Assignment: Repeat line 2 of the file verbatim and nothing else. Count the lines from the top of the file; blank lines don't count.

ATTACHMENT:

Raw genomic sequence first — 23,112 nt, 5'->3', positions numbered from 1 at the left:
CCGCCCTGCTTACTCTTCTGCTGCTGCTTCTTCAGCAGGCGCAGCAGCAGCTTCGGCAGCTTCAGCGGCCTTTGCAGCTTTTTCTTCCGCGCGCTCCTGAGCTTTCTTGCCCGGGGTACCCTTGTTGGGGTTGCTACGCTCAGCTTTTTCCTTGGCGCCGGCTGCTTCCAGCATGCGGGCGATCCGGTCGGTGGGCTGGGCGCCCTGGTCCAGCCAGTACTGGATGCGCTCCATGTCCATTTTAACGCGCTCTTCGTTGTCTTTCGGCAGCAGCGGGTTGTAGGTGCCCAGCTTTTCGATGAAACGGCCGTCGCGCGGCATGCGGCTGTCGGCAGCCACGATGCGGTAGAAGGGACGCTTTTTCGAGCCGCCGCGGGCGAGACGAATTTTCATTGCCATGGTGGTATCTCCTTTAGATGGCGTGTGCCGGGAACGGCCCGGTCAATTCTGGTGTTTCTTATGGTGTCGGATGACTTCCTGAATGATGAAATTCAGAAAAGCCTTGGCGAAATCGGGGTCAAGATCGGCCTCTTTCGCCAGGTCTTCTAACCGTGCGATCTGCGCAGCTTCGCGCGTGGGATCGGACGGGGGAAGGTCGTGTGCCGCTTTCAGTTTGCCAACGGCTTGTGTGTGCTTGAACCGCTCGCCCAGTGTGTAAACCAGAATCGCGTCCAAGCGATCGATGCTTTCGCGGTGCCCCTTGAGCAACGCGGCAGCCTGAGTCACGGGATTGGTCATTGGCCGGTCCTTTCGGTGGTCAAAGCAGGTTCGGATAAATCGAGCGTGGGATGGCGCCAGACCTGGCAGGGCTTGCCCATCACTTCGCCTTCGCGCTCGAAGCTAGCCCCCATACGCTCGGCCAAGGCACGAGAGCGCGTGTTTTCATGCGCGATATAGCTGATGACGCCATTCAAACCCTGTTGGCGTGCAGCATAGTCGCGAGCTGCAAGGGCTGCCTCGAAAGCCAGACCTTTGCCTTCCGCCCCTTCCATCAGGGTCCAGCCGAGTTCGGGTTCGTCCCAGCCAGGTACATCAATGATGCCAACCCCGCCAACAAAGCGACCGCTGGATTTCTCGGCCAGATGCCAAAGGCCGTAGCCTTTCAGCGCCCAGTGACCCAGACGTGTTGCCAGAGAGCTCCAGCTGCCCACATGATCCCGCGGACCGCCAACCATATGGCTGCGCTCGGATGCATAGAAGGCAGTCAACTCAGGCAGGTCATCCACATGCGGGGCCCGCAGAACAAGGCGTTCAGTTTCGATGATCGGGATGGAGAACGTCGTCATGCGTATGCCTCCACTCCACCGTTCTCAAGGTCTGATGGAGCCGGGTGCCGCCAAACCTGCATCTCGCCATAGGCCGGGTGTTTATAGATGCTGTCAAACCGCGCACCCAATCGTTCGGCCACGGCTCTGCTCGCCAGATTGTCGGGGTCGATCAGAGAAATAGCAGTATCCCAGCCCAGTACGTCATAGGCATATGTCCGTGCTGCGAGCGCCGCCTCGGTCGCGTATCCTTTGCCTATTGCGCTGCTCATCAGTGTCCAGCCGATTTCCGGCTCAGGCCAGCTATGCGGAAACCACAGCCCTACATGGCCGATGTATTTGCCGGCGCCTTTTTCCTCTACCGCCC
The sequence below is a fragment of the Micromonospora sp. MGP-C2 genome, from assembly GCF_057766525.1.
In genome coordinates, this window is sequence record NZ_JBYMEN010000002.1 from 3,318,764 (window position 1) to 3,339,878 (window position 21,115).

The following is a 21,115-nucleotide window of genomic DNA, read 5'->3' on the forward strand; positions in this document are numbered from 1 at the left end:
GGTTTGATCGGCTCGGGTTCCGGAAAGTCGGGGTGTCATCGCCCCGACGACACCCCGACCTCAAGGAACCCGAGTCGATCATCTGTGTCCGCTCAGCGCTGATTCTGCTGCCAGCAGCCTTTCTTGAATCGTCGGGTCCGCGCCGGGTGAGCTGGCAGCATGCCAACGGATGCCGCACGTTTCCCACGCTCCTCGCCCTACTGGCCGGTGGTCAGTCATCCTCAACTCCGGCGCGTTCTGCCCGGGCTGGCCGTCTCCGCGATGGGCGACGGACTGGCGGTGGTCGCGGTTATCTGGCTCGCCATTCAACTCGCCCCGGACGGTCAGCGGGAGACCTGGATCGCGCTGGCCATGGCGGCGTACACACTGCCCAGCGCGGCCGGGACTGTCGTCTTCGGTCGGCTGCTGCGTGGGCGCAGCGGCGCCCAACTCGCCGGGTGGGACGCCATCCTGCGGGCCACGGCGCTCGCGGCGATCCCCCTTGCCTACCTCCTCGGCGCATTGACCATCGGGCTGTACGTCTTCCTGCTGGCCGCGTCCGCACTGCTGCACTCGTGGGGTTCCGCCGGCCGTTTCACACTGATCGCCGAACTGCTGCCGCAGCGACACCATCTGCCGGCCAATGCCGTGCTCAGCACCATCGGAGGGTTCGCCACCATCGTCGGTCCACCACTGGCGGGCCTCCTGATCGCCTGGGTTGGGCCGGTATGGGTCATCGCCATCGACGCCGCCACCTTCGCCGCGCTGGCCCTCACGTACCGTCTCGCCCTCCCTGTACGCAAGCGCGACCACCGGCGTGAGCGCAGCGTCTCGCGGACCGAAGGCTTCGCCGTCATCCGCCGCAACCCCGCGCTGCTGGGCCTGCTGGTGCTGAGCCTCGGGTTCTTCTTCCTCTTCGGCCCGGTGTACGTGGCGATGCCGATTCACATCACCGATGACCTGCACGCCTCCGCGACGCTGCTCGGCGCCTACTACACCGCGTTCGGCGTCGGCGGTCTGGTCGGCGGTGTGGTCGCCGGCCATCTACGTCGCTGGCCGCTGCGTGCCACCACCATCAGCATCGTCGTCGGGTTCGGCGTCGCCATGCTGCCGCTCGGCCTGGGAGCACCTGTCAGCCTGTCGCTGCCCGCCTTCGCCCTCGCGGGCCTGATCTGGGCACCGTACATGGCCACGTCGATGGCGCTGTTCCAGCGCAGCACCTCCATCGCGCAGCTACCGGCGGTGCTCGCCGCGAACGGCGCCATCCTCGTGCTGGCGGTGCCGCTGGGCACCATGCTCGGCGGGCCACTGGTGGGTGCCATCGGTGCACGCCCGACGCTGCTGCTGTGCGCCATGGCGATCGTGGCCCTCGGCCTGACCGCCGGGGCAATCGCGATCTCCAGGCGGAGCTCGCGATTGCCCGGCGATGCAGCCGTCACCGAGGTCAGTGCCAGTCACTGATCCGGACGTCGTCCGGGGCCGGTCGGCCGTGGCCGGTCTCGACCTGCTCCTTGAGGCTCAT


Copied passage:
CCGCCCTGCTTACTCTTCTGCTGCTGCTTCTTCAGCAGGCGCAGCAGCAGCTTCGGCAGCTTCAGCGGCCTTTGCAGCTTTTTCTTCCGCGCGCTCCTGAGCTTTCTTGCCCGGGGTACCCTTGTTGGGGTTGCTACGCTCAGCTTTTTCCTTGGCGCCGGCTGCTTCCAGCATGCGGGCGATCCGGTCGGTGGGCTGGGCGCCCTGGTCCAGCCAGTACTGGATGCGCTCCATGTCCATTTTAACGCGCTCTTCGTTGTCTTTCGGCAGCAGCGGGTTGTAGGTGCCCAGCTTTTCGATGAAACGGCCGTCGCGCGGCATGCGGCTGTCGGCAGCCACGATGCGGTAGAAGGGACGCTTTTTCGAGCCGCCGCGGGCGAGACGAATTTTCATTGCCATGGTGGTATCTCCTTTAGATGGCGTGTGCCGGGAACGGCCCGGTCAATTCTGGTGTTTCTTATGGTGTCGGATGACTTCCTGAATGATGAAATTCAGAAAAGCCTTGGCGAAATCGGGGTCAAGATCGGCCTCTTTCGCCAGGTCTTCTAACCGTGCGATCTGCGCAGCTTCGCGCGTGGGATCGGACGGGGGAAGGTCGTGTGCCGCTTTCAGTTTGCCAACGGCTTGTGTGTGCTTGAACCGCTCGCCCAGTGTGTAAACCAGAATCGCGTCCAAGCGATCGATGCTTTCGCGGTGCCCCTTGAGCAACGCGGCAGCCTGAGTCACGGGATTGGTCATTGGCCGGTCCTTTCGGTGGTCAAAGCAGGTTCGGATAAATCGAGCGTGGGATGGCGCCAGACCTGGCAGGGCTTGCCCATCACTTCGCCTTCGCGCTCGAAGCTAGCCCCCATACGCTCGGCCAAGGCACGAGAGCGCGTGTTTTCATGCGCGATATAGCTGATGACGCCATTCAAACCCTGTTGGCGTGCAGCATAGTCGCGAGCTGCAAGGGCTGCCTCGAAAGCCAGACCTTTGCCTTCCGCCCCTTCCATCAGGGTCCAGCCGAGTTCGGGTTCGTCCCAGCCAGGTACATCAATGATGCCAACCCCGCCAACAAAGCGACCGCTGGATTTCTCGGCCAGATGCCAAAGGCCGTAGCCTTTCAGCGCCCAGTGACCCAGACGTGTTGCCAGAGAGCTCCAGCTGCCCACATGATCCCGCGGACCGCCAACCATATGGCTGCGCTCGGATGCATAGAAGGCAGTCAACTCAGGCAGGTCATCCACATGCGGGGCCCGCAGAACAAGGCGTTCAGTTTCGATGATCGGGATGGAGAACGTCGTCATGCGTATGCCTCCACTCCACCGTTCTCAAGGTCTGATGGAGCCGGGTGCCGCCAAACCTGCATCTCGCCATAGGCCGGGTGTTTATAGATGCTGTCAAACCGCGCACCCAATCGTTCGGCCACGGCTCTGCTCGCCAGATTGTCGGGGTCGATCAGAGAAATAGCAGTATCCCAGCCCAGTACGTCATAGGCATATGTCCGTGCTGCGAGCGCCGCCTCGGTCGCGTATCCTTTGCCTATTGCGCTGCTCATCAGTGTCCAGCCGATTTCCGGCTCAGGCCAGCTATGCGGAAACCACAGCCCTACATGGCCGATGTATTTGCCGGCGCCTTTTTCCTCTACCGCCC